Technology

Modified Gold Nanocages Alleviate Inflammation in Rheumatoid Arthritis

Modified Gold Nanocages Alleviate Inflammation in Rheumatoid Arthritis

Researchers from Henan University of Technology developed hyaluronic acid and peptide- modified gold nanocages to investigate their potential for combating inflammation

Rheumatoid arthritis is a chronic inflammatory disorder that affects several joints, including those in the hands and feet. This autoimmune disease can also lead to organ failure and death. The pathogenesis of the disease is not totally understood. However, multiple inflamed joints are major symptoms of the disease. Suppression of inflammation may stop the progression of rheumatoid arthritis. Now, a team of researchers from School of International Education, Henan University of Technology used gold nanocages (AuNCs) to load 2-[(aminocarbonyl)amino]-5-(4-fluorophenyl)-3-thiophenecarboxamide (TPCA-1) to combat inflammation.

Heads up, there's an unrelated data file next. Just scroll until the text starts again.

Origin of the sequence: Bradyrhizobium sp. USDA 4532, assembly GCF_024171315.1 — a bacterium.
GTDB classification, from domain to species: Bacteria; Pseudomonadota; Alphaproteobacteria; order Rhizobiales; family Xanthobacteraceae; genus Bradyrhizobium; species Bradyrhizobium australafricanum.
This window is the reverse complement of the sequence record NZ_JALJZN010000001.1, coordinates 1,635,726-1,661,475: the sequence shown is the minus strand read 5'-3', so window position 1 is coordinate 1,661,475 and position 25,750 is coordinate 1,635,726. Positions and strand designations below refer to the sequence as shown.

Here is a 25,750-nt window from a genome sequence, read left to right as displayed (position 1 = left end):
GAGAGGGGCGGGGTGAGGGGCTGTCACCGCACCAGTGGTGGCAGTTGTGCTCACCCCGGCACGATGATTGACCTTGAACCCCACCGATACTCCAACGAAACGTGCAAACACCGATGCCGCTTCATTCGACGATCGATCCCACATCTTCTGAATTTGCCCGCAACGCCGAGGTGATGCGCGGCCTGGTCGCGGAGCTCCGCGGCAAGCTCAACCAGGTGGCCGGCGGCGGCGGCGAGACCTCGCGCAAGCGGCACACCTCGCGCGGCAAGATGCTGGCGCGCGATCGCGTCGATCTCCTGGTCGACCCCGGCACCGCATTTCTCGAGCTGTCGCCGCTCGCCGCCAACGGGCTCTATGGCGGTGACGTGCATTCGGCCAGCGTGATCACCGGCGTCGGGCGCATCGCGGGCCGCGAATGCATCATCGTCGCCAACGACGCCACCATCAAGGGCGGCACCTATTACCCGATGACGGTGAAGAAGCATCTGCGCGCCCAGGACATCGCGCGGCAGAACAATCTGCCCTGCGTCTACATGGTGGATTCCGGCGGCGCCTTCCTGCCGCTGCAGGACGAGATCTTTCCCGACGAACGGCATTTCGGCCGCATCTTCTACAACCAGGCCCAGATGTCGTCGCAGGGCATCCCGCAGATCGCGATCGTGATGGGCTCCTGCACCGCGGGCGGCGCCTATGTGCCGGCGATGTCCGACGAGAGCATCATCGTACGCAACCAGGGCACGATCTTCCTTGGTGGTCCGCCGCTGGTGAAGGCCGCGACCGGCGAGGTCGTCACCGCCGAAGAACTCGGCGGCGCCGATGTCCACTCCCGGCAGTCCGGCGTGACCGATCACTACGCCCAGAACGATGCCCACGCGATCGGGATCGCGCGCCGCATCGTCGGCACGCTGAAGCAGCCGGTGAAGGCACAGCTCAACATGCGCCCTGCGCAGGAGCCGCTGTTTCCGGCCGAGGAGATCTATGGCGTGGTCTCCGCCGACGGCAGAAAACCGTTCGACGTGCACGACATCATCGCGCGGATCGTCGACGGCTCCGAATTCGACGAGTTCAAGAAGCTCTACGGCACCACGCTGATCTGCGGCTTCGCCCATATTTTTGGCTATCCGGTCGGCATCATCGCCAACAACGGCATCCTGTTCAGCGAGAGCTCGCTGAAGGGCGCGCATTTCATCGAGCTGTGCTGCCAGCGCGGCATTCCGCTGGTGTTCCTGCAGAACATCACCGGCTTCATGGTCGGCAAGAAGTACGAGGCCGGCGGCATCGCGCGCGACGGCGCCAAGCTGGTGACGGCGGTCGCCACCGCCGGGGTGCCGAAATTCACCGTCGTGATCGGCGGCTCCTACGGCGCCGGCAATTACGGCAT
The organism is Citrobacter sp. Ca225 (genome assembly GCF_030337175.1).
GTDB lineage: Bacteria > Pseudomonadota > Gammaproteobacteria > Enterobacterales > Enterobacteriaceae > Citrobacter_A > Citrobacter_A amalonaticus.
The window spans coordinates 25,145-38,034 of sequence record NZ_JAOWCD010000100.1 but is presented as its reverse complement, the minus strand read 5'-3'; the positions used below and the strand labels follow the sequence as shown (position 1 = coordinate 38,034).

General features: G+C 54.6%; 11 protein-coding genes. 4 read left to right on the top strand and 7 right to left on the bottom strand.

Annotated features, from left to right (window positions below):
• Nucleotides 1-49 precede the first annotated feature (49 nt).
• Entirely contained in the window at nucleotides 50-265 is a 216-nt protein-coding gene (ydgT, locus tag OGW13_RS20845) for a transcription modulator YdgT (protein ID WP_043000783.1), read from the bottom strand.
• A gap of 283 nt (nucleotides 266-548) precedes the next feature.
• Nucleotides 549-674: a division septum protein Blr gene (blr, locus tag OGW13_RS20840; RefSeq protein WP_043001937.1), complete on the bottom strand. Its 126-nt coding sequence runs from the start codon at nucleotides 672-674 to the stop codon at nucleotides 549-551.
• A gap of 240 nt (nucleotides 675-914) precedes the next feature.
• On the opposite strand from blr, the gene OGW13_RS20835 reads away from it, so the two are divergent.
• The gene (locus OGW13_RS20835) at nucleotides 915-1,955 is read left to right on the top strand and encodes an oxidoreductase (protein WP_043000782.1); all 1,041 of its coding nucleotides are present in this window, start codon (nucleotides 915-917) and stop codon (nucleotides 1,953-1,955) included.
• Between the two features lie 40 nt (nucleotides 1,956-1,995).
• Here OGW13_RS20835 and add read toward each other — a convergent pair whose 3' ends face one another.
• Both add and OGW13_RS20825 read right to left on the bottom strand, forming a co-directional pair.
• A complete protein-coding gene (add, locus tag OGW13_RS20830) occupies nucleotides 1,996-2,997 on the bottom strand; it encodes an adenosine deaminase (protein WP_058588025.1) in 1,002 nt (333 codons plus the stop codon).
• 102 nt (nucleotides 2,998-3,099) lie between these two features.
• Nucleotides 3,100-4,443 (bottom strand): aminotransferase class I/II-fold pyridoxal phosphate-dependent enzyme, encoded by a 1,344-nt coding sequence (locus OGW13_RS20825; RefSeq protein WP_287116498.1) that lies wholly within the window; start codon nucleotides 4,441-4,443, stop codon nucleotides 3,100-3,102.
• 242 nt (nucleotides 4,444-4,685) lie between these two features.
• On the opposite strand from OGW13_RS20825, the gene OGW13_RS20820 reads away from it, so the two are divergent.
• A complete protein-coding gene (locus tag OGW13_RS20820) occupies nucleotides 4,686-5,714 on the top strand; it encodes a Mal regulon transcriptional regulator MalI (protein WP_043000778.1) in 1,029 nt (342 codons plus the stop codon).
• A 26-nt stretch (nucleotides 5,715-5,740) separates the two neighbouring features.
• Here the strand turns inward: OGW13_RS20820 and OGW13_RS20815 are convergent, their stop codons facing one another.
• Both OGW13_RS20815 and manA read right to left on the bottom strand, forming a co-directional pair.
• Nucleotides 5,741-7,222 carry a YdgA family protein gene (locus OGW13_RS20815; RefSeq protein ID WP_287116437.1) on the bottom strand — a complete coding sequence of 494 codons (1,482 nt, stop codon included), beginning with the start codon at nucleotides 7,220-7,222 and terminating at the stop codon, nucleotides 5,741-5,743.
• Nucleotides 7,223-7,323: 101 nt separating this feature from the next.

The team later modified drug-loaded AuNCs with a positively charged peptide and hyaluronic acid as these peptides can combine with negatively charged AuNCs to enhance the loading capacity of TPCA-1 to AuNCs. Reactive oxygen species (ROS) play major role in pathogenesis of rheumatoid arthritis. Moreover, gold nanoparticles can decrease the production of ROS. Hyaluronic acid acts as a targeting moiety and an enzyme-responsive gatekeeper for TPCA-1 release. A contact is made with hyaluronidase when hyaluronic acid -AuNCs/T/P meet an inflammatory microenvironment or lysosome, which causes degradation of hyaluronic acid and the release of TPCA-1.

The team also quantified ROS in cells treated by AuNCs and hyaluronic acid-AuNCs/P to demonstrate the potential of AuNCs for rheumatoid arthritis therapy. The team found that hyaluronic acid-AuNCs/P can decrease the production of ROS in inflammatory cells. However, presence of silver on the inner cavity of AuNCs can generate ROS through the oxidation of metallic silver in the cells. The team concluded that hyaluronic acid-AuNCs/T/P can be used as efficient anti-inflammatory agent. The team also stressed on further research to assess the mechanisms of anti-inflammatory activity and in vivo anti-rheumatoid arthritis efficacy. The research was published in the journal MDPI Pharmaceuticals on March 25, 2019.